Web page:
Albert Ellis was born in Pittsburgh in 1913 and raised in New York City. He made the best of a difficult childhood by using his head and becoming, in his words, "a stubborn and pronounced problem-solver." A serious kidney disorder turned his attention from sports to books, and the strife in his family (his parents were divorced when he was 12) led him to work at understanding others. Ellis made it through college in 1934 with a degree in business administration from the City University of New York. His first venture in the business world was a pants-matching business he started with his brother. In 1938, he became the personnel manager for a gift and novelty firm.

Ellis devoted most of his spare time to writing short stories, plays, novels, comic poetry, essays and nonfiction books. By the time he was 28, he had finished almost two dozen full-length manuscripts, but had not been able to get them published.

In 1942 he returned to school, entering the clinical-psychology program at Columbia. He started a part-time private practice in family and sex counseling soon after he received his master's degree in 1943. At the time Columbia awarded him a doctorate in 1947 Ellis had come to believe that psychoanalysis was the deepest and most effective form of therapy. He decided to undertake a training analysis, and "become an outstanding psychoanalyst the next few years." The psychoanalytic institutes refused to take trainees without M.D.s, but he found an analyst with the Karen Horney group who agreed to work with him. Ellis completed a full analysis and began to practice classical psychoanalysis under his teacher's direction.

In the late 1940s he taught at Rutgers and New York University, and was the senior clinical psychologist at the Northern New Jersey Mental Hygiene Clinic. He also became the chief psychologist at the New Jersey Diagnostic Center and then at the New Jersey Department of Institutions and Agencies. But Ellis' faith in psychoanalysis was rapidly crumbling. He discovered that when he saw clients only once a week or even every other week, they progressed as well as when he saw them daily. He took a more active role, interjecting advice and direct interpretations as he did when he was counseling people with family or sex problems. His clients seemed to improve more quickly than when he used passive psychoanalytic procedures. And remembering that before he underwent analysis, he had worked through many of his own problems by reading and practicing the philosophies or Epictetus, Marcus Aurelius, Spinoza and Bertrand Russell, he began to teach his clients the principles that had worked for him.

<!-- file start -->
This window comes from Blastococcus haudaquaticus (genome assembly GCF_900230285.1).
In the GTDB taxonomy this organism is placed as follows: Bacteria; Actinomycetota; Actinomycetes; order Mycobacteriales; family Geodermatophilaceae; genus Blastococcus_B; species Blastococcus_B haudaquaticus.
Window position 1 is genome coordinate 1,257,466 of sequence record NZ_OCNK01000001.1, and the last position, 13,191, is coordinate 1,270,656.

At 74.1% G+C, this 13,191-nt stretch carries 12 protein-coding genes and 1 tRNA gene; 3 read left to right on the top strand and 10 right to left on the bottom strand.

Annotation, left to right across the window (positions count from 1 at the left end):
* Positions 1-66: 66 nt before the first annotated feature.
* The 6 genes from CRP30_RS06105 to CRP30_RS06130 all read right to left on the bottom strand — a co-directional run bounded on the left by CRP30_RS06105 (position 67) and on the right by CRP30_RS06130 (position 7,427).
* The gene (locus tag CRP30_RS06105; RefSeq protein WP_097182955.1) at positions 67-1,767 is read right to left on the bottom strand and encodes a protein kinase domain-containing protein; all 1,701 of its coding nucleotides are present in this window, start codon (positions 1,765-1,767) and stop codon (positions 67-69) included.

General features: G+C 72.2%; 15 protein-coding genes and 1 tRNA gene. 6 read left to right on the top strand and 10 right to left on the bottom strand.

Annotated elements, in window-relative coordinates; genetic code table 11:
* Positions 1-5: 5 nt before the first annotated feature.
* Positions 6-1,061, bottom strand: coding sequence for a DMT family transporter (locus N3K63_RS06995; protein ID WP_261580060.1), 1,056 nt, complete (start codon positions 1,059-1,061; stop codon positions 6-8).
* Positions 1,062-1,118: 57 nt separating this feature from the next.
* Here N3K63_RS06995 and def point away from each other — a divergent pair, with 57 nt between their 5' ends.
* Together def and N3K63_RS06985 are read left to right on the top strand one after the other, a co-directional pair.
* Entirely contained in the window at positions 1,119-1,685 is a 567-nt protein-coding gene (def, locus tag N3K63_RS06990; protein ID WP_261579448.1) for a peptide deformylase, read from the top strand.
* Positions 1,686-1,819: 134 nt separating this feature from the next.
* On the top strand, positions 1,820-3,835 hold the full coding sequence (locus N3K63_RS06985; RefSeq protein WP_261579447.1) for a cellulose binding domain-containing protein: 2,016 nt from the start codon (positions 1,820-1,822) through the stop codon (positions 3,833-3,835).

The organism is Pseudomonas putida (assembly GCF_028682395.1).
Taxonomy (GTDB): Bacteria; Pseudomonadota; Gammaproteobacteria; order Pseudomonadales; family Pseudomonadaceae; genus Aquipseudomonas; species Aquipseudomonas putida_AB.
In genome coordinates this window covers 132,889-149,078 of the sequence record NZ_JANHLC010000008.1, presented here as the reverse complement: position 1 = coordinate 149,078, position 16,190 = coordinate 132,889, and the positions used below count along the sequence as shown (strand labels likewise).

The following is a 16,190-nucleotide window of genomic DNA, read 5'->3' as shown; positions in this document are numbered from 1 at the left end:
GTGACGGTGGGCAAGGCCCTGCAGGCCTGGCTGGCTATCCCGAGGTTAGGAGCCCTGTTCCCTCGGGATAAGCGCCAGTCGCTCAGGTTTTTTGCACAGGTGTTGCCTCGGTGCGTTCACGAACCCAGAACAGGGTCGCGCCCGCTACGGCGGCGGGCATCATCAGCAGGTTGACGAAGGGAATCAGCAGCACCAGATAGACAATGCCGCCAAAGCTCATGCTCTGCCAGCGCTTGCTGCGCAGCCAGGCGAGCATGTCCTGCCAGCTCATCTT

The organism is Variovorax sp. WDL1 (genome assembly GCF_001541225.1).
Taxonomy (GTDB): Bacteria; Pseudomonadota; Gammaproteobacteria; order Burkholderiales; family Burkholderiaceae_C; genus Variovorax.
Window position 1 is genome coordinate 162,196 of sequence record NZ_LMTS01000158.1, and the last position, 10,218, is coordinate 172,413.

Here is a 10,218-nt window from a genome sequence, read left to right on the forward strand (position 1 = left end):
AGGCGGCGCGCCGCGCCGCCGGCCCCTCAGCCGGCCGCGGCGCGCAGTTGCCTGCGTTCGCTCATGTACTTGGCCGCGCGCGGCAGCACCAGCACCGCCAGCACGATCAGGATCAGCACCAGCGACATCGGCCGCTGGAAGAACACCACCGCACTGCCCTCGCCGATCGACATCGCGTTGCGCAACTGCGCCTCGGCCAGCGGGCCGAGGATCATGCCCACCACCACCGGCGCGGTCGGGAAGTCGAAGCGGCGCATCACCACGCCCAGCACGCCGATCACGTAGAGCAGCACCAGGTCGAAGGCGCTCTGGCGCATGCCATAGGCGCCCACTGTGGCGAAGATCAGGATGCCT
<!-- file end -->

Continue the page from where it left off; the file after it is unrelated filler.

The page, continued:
By 1955 Ellis had given up psychoanalysis entirely, and instead was concentrating on changing people's behavior by confronting them with their irrational beliefs and persuading them to adopt rational ones. This role was more to Ellis' taste, for he could be more honest himself. "When I became rational-emotive," he said, "my own personality processes really began to vibrate."

He published his first book on REBT, How to Live with a Neurotic, in 1957. Two years later he organized the Institute for Rational Living, where he held workshops to teach his principles to other therapists. The Art and Science of Love, his first really successful book, appeared in 1960, and he has now published 54 books and over 600 articles on REBT, sex and marriage. He is currently the President of the Institute for Rational-Emotive Therapy in New York, which offers a full-time training program, and operates a large psychological clinic.

"I love my work and work at my loving," Ellis says. "That is the secret of my present unusually happy state."

Albert Ellis died in 2007.

Note: Much of the above was excerpted with permission from the Albert Ellis Institute website.

See all Albert Ellis videos.